The average real estate agent’s commission rate is 3 percent. Agents depend on their commission fees to make income, and their rates are set based on expertise, network and time well spent helping their clients find and sell their properties.
Despite the fact that commission rates are how you make a living, there are certain clients who will ask for a discount. For example, your third cousin who is selling her first home and can’t believe you would charge a family member. Conversely, there are other types of clients who may warrant a reduced rate.
Although 73 percent of agents say they would not lower their commission if a client asked, the reality is the real estate market is changing. With the advent of discount brokers who charge as little as 1 percent for their services, plus a plethora of online tools that have made it easier for people to navigate the real estate market on their own, lower rates can make Realtors more competitive.
In this article, we’ll offer a breakdown of when agents should offer reduced rates and the pros and cons of doing so.
When to offer reduced rates
In a seller’s market
During a seller’s market when there is low inventory of homes but high buyer demand, Realtors will be more eager to snatch up clients.
To keep existing customers and attract new ones, a good tactic could be to price match other agents. Moreover, if there are not many sellers in the market, then setting a lower commission rate may motivate owners who have been wrestling with the idea of selling.
During the off-season
During off-peak times when fewer sellers are in the market, agents tend to be hungrier for business. Therefore, offering a discount could be a good way to attract customers.
Some additional ways to attract customers during off season include networking, building your social media presence and taking continuing education courses to sharpen your skills.
If you’ve been working with a client for many years or if a client has sent you many referrals, you might consider giving them a discount if they ask for one or to show your appreciation.
Usually, loyal customers are incredibly valuable when it comes to word-of-mouth business. Also, if a relationship took years to build, then do what you can to nurture and preserve it.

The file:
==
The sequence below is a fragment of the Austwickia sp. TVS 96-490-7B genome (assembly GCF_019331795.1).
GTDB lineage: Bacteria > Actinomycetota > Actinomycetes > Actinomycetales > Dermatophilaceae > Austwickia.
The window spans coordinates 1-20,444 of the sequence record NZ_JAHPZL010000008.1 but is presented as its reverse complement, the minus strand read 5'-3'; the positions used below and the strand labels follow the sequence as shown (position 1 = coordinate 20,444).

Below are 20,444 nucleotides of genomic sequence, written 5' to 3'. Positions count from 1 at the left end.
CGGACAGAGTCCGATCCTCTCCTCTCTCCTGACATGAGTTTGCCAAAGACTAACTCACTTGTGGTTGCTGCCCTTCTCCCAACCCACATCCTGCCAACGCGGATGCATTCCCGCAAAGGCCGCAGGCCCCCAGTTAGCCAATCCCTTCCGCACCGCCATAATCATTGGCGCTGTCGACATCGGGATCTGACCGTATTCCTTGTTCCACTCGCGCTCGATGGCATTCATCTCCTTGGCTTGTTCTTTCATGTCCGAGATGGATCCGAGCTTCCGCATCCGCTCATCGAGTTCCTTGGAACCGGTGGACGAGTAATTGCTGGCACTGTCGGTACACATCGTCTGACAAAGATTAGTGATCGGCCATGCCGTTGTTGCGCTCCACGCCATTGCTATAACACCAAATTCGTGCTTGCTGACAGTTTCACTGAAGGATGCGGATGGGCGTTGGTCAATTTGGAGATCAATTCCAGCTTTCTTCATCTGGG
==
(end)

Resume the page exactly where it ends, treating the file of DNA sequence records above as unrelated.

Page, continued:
A real estate agent’s responsibilities typically include marketing a property, showing the home and helping clients through the closing process. However, some clients are more hands-off than others.
Perhaps you have a client who will be doing most of the marketing themselves. Or maybe you’re helping sell a home that is quite updated and in a very popular neighborhood. In cases where you will have to put in minimal effort to actually sell a property, offering a reduced rate can be fair while ensuring you capture an easy sale.
If you are both the listing agent and the buyer’s agent and will be keeping all of the commission for yourself, then offering a discount to help your seller with closing costs could be a sign of good faith. However, keep in mind that you will be doing double the work to finalize the sale.
It’s also important to note that dual agency is a rather tricky issue, and it can easily get an agent in hot water. Be sure that you are clear on your state’s legal requirements if entering into dual agency.
Cons of offering reduced rates
Although there are times when giving clients a discount can be welcome, you want to make sure you are doing it for the right reasons. For instance, if you’re offering reduced fees out of desperation to gain more clients, understand that is not a sustainable business model.
Sometimes, you might offer a reduced rate because you think a home will sell quickly. Although this could work in your favor, you could also risk finding yourself in a situation where the property sits on the market for longer than expected. In this case, you could lose money by putting in more work at a lower price.
Before reducing your rates, research how your current income stacks up against other agents in your area. The national average is $72,819 per year at approximately 3 percent commission per sale, but it varies by state (many reports put the average significantly lower, around $40,000).
If you feel like you are already not making enough, then do not cave in when any and every customer asks for a lower rate. If you spend all of your time working at lower rates, you will not have time to attract the customers who will pay higher rates. Moreover, by making a habit of offering reduced commission, you will attract additional clients looking for services at that price. It could also be difficult to try and raise your rates for clients who are already used to paying below market value.
Ultimately, the commission fees you set are all about valuing your own time and skills. Although there might be times when offering a lower rate yields long-term benefits, offering reduced fees could have negative consequences as well.